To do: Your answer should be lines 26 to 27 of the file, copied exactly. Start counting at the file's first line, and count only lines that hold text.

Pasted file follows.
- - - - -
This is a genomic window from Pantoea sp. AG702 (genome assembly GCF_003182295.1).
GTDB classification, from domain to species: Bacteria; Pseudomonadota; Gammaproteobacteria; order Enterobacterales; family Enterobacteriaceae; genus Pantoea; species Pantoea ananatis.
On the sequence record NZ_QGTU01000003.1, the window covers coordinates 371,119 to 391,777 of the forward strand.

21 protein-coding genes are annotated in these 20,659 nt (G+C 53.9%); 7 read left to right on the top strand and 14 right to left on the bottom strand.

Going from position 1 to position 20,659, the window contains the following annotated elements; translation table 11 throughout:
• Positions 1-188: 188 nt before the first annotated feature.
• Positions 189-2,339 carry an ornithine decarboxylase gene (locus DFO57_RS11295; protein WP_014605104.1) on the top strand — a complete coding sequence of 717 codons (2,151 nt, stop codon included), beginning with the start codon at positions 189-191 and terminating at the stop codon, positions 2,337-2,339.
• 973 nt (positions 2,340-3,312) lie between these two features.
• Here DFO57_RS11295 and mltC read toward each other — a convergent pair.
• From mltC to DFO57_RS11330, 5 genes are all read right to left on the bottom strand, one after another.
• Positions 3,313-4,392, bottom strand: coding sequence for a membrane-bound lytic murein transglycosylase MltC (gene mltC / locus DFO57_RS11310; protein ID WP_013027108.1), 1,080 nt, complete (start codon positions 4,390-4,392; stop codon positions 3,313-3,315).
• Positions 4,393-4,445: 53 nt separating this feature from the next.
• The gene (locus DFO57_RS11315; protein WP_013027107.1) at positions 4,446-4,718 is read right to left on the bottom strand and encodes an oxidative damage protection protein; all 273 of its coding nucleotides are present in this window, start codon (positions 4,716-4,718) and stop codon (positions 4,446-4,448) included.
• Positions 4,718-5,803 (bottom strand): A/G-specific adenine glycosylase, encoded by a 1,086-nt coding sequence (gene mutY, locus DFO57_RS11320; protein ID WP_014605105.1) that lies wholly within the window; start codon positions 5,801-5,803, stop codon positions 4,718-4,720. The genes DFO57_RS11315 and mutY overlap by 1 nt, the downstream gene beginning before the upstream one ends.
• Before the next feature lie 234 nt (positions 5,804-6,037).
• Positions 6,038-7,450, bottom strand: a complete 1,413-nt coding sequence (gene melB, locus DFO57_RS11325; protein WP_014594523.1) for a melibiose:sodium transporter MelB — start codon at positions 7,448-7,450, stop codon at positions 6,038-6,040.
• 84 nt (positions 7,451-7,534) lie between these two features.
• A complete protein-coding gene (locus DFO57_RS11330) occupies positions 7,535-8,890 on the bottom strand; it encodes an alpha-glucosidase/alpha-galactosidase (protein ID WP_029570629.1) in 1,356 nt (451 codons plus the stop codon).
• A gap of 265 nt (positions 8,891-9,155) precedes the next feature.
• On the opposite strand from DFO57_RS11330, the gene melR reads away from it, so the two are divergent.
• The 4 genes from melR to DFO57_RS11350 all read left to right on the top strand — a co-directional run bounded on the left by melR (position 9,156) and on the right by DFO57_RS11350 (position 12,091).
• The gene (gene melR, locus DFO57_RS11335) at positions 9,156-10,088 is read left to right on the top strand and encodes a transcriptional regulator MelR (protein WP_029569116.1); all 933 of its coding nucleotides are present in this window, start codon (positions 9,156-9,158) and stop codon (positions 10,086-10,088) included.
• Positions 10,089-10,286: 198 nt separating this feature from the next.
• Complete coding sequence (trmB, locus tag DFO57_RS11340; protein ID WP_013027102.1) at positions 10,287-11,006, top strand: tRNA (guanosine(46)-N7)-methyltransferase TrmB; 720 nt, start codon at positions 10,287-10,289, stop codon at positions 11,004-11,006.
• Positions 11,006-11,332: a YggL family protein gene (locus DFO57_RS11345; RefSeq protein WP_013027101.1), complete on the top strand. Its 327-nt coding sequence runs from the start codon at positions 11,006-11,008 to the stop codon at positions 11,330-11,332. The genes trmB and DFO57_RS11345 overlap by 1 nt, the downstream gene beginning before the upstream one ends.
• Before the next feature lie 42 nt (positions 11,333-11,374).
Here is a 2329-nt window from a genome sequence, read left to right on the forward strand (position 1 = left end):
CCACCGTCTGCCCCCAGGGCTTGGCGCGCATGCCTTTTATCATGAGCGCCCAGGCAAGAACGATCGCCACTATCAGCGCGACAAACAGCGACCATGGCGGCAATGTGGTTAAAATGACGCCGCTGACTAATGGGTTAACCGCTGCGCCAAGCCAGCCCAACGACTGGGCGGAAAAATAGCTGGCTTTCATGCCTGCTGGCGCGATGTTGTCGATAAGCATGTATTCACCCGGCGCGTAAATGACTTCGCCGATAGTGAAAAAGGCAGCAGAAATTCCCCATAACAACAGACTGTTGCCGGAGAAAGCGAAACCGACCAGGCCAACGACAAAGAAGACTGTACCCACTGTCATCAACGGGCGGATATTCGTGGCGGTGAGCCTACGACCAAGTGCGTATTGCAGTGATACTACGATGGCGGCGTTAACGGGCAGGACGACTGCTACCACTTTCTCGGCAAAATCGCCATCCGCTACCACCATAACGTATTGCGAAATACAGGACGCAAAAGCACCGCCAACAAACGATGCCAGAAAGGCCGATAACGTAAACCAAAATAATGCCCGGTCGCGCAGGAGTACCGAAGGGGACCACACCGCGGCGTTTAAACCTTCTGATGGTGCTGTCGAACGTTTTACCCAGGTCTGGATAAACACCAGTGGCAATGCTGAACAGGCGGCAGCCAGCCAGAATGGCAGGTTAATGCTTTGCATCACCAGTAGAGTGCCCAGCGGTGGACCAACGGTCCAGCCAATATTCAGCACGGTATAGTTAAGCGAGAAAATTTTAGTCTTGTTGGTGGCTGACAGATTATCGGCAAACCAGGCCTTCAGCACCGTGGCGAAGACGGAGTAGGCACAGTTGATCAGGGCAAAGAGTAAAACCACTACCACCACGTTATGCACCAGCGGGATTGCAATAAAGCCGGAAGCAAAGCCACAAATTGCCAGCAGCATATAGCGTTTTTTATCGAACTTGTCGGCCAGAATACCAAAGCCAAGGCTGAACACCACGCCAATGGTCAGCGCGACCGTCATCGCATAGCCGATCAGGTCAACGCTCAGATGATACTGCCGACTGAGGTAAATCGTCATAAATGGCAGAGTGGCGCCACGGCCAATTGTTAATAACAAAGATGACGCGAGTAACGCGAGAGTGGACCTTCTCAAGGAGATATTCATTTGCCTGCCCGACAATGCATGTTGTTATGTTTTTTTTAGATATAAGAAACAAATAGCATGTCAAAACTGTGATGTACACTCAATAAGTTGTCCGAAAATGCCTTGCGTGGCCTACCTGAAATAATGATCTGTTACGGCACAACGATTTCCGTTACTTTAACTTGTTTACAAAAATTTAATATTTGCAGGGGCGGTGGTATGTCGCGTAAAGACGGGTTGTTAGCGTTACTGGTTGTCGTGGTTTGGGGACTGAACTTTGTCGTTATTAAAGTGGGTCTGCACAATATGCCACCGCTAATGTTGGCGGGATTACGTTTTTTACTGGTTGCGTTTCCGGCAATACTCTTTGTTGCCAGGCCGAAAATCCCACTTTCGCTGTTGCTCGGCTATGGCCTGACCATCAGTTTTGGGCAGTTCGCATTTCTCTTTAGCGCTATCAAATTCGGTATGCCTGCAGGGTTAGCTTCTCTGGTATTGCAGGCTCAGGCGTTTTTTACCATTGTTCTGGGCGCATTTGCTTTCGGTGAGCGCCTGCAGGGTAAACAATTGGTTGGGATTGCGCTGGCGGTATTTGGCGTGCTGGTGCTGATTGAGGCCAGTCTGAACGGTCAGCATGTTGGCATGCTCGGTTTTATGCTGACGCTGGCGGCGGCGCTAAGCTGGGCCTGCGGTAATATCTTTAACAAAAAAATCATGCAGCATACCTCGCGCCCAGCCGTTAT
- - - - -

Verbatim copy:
• Before the next feature lie 42 nt (positions 11,333-11,374).
Here is a 2329-nt window from a genome sequence, read left to right on the forward strand (position 1 = left end):